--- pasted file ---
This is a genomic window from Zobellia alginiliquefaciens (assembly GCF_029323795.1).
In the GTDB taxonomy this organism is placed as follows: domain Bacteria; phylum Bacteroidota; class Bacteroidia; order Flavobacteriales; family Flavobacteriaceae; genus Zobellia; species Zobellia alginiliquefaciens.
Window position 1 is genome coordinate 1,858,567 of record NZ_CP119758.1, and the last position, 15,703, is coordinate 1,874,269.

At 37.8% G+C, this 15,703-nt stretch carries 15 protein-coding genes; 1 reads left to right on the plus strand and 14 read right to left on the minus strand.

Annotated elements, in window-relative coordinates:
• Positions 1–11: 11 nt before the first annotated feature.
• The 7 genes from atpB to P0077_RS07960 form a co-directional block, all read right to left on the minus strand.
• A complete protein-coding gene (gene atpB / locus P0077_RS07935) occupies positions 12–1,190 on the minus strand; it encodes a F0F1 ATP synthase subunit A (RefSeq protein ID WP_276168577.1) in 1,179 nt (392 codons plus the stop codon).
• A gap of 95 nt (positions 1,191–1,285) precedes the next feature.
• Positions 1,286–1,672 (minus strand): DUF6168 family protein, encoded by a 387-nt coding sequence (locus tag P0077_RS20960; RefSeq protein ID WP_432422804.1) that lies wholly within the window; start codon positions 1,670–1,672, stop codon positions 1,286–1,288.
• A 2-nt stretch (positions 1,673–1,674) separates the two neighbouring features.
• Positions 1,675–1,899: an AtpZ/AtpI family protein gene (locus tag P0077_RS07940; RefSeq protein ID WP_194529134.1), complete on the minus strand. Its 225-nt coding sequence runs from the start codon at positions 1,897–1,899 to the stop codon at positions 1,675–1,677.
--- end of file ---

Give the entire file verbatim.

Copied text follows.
This is a genomic window from Zobellia alginiliquefaciens (assembly GCF_029323795.1).
In the GTDB taxonomy this organism is placed as follows: domain Bacteria; phylum Bacteroidota; class Bacteroidia; order Flavobacteriales; family Flavobacteriaceae; genus Zobellia; species Zobellia alginiliquefaciens.
Window position 1 is genome coordinate 1,858,567 of record NZ_CP119758.1, and the last position, 15,703, is coordinate 1,874,269.

At 37.8% G+C, this 15,703-nt stretch carries 15 protein-coding genes; 1 reads left to right on the plus strand and 14 read right to left on the minus strand.

Annotated elements, in window-relative coordinates:
• Positions 1–11: 11 nt before the first annotated feature.
• The 7 genes from atpB to P0077_RS07960 form a co-directional block, all read right to left on the minus strand.
• A complete protein-coding gene (gene atpB / locus P0077_RS07935) occupies positions 12–1,190 on the minus strand; it encodes a F0F1 ATP synthase subunit A (RefSeq protein ID WP_276168577.1) in 1,179 nt (392 codons plus the stop codon).
• A gap of 95 nt (positions 1,191–1,285) precedes the next feature.
• Positions 1,286–1,672 (minus strand): DUF6168 family protein, encoded by a 387-nt coding sequence (locus tag P0077_RS20960; RefSeq protein ID WP_432422804.1) that lies wholly within the window; start codon positions 1,670–1,672, stop codon positions 1,286–1,288.
• A 2-nt stretch (positions 1,673–1,674) separates the two neighbouring features.
• Positions 1,675–1,899: an AtpZ/AtpI family protein gene (locus tag P0077_RS07940; RefSeq protein ID WP_194529134.1), complete on the minus strand. Its 225-nt coding sequence runs from the start codon at positions 1,897–1,899 to the stop codon at positions 1,675–1,677.